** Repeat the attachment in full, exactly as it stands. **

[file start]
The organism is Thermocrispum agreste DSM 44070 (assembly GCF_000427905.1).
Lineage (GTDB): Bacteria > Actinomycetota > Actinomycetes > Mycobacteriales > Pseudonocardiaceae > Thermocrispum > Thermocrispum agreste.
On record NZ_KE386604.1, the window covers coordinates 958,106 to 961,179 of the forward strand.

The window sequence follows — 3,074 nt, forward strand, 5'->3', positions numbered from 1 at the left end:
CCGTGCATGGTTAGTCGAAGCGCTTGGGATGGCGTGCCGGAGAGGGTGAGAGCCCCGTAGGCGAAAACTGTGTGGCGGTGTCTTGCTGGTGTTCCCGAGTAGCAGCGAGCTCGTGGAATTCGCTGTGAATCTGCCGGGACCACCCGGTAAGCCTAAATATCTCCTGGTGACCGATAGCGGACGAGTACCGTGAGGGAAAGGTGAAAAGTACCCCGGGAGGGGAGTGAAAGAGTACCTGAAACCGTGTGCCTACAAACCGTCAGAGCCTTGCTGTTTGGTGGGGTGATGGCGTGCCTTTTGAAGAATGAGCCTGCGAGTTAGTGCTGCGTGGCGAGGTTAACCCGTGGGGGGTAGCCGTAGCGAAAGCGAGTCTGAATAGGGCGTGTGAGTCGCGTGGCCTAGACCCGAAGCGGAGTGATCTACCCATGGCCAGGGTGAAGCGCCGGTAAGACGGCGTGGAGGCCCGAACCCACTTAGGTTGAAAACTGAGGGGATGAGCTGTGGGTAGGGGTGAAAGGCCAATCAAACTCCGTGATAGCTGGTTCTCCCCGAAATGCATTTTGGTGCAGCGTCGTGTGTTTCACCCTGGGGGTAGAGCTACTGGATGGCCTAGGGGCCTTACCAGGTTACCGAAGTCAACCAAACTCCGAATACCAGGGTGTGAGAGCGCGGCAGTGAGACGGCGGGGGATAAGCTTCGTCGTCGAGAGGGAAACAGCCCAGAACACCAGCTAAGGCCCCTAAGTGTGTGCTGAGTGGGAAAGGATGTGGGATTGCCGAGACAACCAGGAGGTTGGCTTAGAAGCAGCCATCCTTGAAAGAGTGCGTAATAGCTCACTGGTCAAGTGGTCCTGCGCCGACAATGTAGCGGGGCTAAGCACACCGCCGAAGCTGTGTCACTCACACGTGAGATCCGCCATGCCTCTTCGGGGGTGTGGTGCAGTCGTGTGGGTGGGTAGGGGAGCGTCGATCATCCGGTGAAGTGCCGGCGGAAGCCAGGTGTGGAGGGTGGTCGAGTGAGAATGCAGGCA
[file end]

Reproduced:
The organism is Thermocrispum agreste DSM 44070 (assembly GCF_000427905.1).
Lineage (GTDB): Bacteria > Actinomycetota > Actinomycetes > Mycobacteriales > Pseudonocardiaceae > Thermocrispum > Thermocrispum agreste.
On record NZ_KE386604.1, the window covers coordinates 958,106 to 961,179 of the forward strand.

The window sequence follows — 3,074 nt, forward strand, 5'->3', positions numbered from 1 at the left end:
CCGTGCATGGTTAGTCGAAGCGCTTGGGATGGCGTGCCGGAGAGGGTGAGAGCCCCGTAGGCGAAAACTGTGTGGCGGTGTCTTGCTGGTGTTCCCGAGTAGCAGCGAGCTCGTGGAATTCGCTGTGAATCTGCCGGGACCACCCGGTAAGCCTAAATATCTCCTGGTGACCGATAGCGGACGAGTACCGTGAGGGAAAGGTGAAAAGTACCCCGGGAGGGGAGTGAAAGAGTACCTGAAACCGTGTGCCTACAAACCGTCAGAGCCTTGCTGTTTGGTGGGGTGATGGCGTGCCTTTTGAAGAATGAGCCTGCGAGTTAGTGCTGCGTGGCGAGGTTAACCCGTGGGGGGTAGCCGTAGCGAAAGCGAGTCTGAATAGGGCGTGTGAGTCGCGTGGCCTAGACCCGAAGCGGAGTGATCTACCCATGGCCAGGGTGAAGCGCCGGTAAGACGGCGTGGAGGCCCGAACCCACTTAGGTTGAAAACTGAGGGGATGAGCTGTGGGTAGGGGTGAAAGGCCAATCAAACTCCGTGATAGCTGGTTCTCCCCGAAATGCATTTTGGTGCAGCGTCGTGTGTTTCACCCTGGGGGTAGAGCTACTGGATGGCCTAGGGGCCTTACCAGGTTACCGAAGTCAACCAAACTCCGAATACCAGGGTGTGAGAGCGCGGCAGTGAGACGGCGGGGGATAAGCTTCGTCGTCGAGAGGGAAACAGCCCAGAACACCAGCTAAGGCCCCTAAGTGTGTGCTGAGTGGGAAAGGATGTGGGATTGCCGAGACAACCAGGAGGTTGGCTTAGAAGCAGCCATCCTTGAAAGAGTGCGTAATAGCTCACTGGTCAAGTGGTCCTGCGCCGACAATGTAGCGGGGCTAAGCACACCGCCGAAGCTGTGTCACTCACACGTGAGATCCGCCATGCCTCTTCGGGGGTGTGGTGCAGTCGTGTGGGTGGGTAGGGGAGCGTCGATCATCCGGTGAAGTGCCGGCGGAAGCCAGGTGTGGAGGGTGGTCGAGTGAGAATGCAGGCA